My kids’ questions often make me wrestle with my own values and opinions — like how I feel about homosexuality.
A few years back, when he was around 8, my older son looked at me with a glint in his dark chocolate eyes as we walked down the sidewalk home from school.
“Mommy,” he said, pursing his full red lips as he tilted his head toward me in question, “have you ever kissed a girl?”
Maybe it was Katie Perry’s hit song that provoked this, or his budding friendship with a boy with two moms. I didn’t know. Likely he didn’t know either, which is why I didn’t ask.
I stopped myself before assuming anything, as I often try to do (to middling success.) Maybe I didn’t need to address homosexuality. Maybe this was far more benign.
Calmly, I questioned his question.
“Do you mean like how I kiss Grandma or like how I kiss Daddy?”
Okay. Maybe it was obvious, but differentiating loving kisses from romantic kisses was important.
“Like how you kiss Daddy,” he said.
Damn. We were going to have to go there. The answer was easy. It was no. But I felt guilty suddenly, like it made me prejudice against lesbianism just because I had never engaged in it. Like I wouldn’t condone my son’s potential homosexual leanings if I myself didn’t lean that way. Political correctness can be a real burden. I didn’t want him to think under any circumstances that I might judge him negatively or not love him if he should be gay.
I tried to sound blasé when I told him that in fact no, I hadn’t kissed a girl.
“I don’t know why,” I said. “I don’t think there’s anything wrong with it, it’s just not something I wanted to do.”
As I said the words, I believed them, but then I had to question myself. Did I not want to kiss a girl or did I just think I shouldn’t because it was socially taboo? It’s hard sometimes to ascertain the reasoning of even our own brains. I can recall certain stirrings when I would be talking intimately with a girl friend. If the girl had been a boy in that moment, if the world then was as open and experimental a place as it is now, I might very well have used a kiss to express myself. I certainly did that often enough with boys who were friends, albeit to sometimes disastrous friendship-ruining ends.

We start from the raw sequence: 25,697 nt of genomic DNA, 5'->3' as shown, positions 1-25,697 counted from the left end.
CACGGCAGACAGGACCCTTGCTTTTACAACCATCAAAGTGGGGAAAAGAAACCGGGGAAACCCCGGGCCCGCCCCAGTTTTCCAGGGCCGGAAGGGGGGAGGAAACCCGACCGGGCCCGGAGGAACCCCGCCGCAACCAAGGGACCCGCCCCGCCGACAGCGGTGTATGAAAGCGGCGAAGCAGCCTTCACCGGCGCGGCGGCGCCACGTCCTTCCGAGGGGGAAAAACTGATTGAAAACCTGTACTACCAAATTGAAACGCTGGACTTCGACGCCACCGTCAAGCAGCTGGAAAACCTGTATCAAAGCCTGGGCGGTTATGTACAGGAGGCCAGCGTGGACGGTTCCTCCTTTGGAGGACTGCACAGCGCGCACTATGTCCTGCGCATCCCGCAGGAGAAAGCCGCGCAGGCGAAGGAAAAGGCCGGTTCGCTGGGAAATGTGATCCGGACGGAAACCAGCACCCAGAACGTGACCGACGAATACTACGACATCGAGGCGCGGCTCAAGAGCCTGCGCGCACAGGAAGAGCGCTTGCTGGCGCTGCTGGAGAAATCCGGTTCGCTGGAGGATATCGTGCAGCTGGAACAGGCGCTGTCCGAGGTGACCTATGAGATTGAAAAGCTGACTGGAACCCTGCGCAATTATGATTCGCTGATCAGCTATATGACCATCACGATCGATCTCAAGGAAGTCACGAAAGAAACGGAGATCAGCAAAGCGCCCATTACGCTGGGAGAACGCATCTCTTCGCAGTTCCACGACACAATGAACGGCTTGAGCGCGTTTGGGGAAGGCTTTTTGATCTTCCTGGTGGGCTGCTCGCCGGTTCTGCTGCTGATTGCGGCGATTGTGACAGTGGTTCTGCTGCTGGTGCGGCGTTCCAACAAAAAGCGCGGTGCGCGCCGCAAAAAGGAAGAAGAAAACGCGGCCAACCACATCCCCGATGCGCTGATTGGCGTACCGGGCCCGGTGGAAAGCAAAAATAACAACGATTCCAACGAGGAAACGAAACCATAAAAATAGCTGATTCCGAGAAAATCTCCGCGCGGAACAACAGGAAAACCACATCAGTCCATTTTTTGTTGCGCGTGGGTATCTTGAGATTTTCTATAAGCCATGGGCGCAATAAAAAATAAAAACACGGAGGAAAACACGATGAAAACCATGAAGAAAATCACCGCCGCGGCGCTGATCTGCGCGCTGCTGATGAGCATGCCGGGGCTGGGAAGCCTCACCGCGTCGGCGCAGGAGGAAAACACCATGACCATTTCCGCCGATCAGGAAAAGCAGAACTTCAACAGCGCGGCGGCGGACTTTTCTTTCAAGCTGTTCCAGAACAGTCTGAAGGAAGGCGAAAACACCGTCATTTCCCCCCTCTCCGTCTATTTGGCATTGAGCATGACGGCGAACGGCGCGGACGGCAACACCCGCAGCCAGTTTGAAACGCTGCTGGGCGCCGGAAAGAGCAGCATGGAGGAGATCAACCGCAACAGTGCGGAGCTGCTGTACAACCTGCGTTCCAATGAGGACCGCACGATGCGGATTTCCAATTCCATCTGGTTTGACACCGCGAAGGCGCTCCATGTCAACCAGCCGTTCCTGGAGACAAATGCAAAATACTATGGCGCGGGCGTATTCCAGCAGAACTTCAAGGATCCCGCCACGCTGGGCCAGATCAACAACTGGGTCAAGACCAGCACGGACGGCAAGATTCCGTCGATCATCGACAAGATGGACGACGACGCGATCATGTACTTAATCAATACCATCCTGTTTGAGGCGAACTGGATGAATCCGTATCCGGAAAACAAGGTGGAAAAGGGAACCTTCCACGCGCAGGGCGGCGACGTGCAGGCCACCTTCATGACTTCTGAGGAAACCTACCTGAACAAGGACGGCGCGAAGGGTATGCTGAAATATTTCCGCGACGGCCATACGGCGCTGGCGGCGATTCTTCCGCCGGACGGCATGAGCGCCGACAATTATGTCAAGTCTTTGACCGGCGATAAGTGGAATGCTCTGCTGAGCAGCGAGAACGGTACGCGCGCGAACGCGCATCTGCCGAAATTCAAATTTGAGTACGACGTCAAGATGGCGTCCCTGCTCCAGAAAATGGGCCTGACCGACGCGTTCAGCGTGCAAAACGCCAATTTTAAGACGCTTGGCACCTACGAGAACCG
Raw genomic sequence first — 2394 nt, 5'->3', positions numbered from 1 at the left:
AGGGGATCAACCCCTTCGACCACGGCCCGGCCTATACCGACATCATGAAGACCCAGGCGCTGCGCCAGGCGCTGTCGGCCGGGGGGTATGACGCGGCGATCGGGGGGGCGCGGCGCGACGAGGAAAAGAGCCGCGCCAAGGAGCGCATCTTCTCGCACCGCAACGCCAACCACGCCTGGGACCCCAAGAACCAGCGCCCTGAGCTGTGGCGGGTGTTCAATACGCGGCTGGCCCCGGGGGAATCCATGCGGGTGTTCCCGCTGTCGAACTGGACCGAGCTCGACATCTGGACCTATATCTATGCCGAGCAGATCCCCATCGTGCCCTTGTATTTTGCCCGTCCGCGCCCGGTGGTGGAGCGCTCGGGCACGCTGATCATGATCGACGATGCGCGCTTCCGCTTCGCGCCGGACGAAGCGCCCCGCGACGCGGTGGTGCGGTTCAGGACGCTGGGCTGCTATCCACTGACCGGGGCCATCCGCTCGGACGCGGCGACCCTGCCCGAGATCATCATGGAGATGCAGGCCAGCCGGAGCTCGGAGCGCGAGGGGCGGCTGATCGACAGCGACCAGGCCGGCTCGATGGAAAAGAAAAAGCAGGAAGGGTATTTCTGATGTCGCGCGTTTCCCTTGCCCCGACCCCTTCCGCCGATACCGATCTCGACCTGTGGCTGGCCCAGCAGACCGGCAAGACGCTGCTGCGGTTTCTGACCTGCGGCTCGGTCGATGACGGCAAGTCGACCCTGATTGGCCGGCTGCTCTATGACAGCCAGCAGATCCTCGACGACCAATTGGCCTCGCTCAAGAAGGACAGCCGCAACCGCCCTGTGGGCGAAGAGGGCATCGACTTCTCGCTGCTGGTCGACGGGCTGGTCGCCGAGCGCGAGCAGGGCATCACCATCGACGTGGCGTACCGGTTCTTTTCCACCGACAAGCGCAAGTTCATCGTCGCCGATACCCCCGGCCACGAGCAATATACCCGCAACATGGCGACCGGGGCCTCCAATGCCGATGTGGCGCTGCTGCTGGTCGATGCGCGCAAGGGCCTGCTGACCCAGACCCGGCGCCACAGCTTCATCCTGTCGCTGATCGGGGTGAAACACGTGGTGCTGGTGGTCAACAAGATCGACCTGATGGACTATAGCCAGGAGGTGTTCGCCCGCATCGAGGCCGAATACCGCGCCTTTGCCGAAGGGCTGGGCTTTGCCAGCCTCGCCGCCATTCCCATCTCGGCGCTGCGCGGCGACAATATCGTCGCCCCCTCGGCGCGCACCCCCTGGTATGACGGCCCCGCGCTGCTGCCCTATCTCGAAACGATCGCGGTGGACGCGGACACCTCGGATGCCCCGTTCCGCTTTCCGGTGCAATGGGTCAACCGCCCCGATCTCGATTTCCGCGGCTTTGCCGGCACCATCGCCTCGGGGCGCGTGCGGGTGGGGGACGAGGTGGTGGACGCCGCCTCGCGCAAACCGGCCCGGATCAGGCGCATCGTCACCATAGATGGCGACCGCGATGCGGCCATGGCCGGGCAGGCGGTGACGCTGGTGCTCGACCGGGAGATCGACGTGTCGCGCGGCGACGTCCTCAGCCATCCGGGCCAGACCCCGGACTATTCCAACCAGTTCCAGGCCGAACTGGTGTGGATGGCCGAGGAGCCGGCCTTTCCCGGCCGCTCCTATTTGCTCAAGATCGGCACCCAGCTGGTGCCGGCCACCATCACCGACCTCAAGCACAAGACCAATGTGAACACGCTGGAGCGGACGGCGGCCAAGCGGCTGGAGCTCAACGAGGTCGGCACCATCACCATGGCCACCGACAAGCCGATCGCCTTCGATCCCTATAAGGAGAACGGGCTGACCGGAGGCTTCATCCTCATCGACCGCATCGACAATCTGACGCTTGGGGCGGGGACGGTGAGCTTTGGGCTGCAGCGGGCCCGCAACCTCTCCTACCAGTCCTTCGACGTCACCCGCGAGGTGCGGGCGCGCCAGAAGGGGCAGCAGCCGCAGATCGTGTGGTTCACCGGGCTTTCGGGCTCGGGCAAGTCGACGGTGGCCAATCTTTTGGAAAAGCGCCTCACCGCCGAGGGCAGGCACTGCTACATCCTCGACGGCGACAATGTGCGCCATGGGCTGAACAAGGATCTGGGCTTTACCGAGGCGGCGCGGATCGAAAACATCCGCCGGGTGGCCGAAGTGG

I am in fact more sexually attracted to men than women, and it was never a conscious struggle on my part to refrain from kissing girls. Now, though, as political debates rage over the rights of gay couples and the media goes round and round to try to figure how and why people become gay, I worry that my children will be confused. Even if they don’t feel gay, maybe Society’s openness, maybe my openness, will make them consider it more seriously. Is that bad?
Probably not. I think freedom of choice is a great thing, a necessary thing. But as a parent I often think it would be so nice to have a set of rules, a handbook with easy-to-follow instructions: a THIS IS RIGHT and THIS IS WRONG for every decision. Doesn’t it seem easier? I wish I could follow the Bible or the Quran or the Book of Mormon and stand by the tenets of those tomes with unwavering assurance. But I am not that person, I am not that parent.
I feel guilty sometimes about my openness because I think my kids will have to struggle harder to determine who they are when it comes to sexual orientation, and other things, because I do not often give them hard and fast guidelines. But then I remember: I do not know who they are. They are just in the process of figuring it out for themselves, which is how it has to be, and all I can do is stay near and cheer them on.
Sexuality is possibly the utmost of life’s inexplicable things and I do not deign decide for my children how they will live their own lives. I sometimes falter and believe a harsh dictate from me might make them feel safer with their decisions. Ruling out options is sometimes amazingly freeing. But then I remember that even the most devout religious folk struggle despite the rules they have promised to follow.
My gay friends tell me when I ask, usually, that they “just knew.” Their often homophobic families certainly did not encourage experimentation or make sure they knew it was okay. It was a struggle for many of them to come out, sometimes especially to their families, and I would never want that to be the case with my kids.
It is for that reason that we sometimes go overboard in our house. Marriage itself is not an assumption we make for our children, though they speak often of wanting wives and kids someday. I corrected myself recently when I chastised the boys about how their wives would be disgusted with them if they didn’t know how to make beds.
“I mean girlfriends…” I said.
“Or boyfriends…” my husband piped in.
“Right,” I said, “absolutely. Or both…”
I will love them no matter what.